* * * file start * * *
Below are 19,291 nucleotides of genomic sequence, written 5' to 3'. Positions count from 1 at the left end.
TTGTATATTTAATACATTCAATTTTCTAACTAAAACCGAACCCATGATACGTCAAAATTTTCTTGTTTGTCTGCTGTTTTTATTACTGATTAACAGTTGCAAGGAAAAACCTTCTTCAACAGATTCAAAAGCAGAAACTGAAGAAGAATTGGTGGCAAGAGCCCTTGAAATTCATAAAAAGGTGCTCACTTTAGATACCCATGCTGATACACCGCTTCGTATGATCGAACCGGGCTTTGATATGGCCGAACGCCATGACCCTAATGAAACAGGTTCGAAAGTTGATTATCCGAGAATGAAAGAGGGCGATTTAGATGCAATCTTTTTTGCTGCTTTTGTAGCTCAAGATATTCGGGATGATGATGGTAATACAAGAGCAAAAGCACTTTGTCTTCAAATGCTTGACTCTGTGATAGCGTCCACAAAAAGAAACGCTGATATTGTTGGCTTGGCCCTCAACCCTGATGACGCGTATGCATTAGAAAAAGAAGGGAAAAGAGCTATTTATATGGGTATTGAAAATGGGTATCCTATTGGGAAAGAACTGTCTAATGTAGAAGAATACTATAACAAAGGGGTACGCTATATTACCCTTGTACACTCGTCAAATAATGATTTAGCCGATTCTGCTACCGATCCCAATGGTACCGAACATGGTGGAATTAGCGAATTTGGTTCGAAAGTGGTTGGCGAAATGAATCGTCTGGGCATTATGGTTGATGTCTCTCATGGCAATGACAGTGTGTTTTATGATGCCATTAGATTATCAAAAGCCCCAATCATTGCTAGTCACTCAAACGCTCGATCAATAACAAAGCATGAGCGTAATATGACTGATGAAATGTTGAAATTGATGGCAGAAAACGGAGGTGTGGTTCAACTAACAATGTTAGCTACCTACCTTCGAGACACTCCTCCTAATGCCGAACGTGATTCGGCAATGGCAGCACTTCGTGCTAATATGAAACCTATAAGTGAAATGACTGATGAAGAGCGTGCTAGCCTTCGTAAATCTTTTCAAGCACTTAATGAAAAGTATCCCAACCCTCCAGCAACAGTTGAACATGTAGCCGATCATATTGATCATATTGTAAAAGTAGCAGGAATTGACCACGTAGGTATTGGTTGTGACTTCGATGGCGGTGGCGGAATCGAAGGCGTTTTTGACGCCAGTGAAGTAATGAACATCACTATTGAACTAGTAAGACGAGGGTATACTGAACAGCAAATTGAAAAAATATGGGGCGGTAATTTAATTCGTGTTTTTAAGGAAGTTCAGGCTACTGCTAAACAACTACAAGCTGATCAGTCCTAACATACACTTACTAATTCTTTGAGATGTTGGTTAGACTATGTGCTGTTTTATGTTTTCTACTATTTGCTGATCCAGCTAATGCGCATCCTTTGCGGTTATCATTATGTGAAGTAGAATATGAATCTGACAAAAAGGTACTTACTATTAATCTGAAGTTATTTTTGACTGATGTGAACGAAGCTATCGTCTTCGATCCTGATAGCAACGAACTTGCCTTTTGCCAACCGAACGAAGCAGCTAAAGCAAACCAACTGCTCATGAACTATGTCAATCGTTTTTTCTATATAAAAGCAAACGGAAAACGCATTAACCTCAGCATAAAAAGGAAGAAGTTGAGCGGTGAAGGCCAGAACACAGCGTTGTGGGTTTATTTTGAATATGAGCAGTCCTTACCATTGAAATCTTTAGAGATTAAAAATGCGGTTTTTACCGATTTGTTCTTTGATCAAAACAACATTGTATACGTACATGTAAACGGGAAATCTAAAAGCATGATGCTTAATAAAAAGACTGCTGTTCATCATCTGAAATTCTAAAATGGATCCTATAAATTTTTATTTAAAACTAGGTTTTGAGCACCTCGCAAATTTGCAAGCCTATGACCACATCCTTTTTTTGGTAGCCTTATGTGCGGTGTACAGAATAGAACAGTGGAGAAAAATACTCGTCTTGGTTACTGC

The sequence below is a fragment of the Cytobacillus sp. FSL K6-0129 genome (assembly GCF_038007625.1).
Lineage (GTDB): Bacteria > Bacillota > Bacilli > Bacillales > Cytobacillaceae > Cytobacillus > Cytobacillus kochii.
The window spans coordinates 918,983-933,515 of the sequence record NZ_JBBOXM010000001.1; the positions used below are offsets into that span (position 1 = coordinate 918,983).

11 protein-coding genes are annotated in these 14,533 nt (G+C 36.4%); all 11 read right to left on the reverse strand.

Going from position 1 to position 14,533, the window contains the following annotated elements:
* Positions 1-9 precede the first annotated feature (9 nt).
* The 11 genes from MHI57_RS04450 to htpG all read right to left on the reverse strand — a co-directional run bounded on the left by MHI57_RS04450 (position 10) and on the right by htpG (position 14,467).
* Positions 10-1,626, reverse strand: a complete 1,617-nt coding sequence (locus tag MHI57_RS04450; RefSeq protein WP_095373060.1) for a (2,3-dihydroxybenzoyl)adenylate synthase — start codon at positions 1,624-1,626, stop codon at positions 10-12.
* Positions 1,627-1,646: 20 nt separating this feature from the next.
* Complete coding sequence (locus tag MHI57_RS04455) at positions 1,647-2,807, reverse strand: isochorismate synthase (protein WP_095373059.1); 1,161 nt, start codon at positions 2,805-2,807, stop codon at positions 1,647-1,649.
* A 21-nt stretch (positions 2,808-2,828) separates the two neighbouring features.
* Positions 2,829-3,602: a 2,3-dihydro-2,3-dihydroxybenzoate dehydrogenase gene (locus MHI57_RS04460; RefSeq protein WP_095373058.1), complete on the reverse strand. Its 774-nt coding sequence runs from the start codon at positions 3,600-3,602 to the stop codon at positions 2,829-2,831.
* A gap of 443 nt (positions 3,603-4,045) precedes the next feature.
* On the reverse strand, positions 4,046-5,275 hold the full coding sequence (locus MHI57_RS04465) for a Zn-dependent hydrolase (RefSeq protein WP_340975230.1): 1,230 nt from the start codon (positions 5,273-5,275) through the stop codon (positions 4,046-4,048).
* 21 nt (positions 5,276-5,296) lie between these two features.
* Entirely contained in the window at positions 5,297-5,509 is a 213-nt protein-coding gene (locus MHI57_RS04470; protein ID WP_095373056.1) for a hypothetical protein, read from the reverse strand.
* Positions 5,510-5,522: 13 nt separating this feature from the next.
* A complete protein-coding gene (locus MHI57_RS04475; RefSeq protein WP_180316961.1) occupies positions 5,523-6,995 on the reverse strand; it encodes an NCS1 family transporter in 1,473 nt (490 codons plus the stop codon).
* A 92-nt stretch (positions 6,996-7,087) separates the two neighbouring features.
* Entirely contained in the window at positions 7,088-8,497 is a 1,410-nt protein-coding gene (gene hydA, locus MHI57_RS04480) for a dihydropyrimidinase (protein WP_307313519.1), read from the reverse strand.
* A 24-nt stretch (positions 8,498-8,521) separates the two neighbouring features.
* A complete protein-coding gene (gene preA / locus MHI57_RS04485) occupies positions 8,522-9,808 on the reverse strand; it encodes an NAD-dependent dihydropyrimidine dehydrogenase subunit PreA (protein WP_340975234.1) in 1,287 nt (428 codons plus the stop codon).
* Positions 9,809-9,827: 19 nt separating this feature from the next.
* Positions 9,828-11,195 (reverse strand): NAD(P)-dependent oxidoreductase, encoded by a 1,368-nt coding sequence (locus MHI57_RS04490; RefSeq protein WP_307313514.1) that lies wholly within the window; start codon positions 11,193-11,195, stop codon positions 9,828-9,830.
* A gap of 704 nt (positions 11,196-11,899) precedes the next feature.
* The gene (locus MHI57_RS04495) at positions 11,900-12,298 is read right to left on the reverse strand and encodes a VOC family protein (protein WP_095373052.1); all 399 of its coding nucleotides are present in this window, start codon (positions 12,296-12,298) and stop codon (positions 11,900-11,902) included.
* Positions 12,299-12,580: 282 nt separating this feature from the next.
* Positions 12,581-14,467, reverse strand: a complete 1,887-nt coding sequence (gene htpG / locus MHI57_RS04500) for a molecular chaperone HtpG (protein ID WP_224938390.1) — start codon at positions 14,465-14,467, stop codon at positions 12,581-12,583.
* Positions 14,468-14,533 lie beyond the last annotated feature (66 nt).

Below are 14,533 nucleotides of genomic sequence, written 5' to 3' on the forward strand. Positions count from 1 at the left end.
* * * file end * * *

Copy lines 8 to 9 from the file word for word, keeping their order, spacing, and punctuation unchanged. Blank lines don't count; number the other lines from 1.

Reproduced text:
* Positions 1-9 precede the first annotated feature (9 nt).
* The 11 genes from MHI57_RS04450 to htpG all read right to left on the reverse strand — a co-directional run bounded on the left by MHI57_RS04450 (position 10) and on the right by htpG (position 14,467).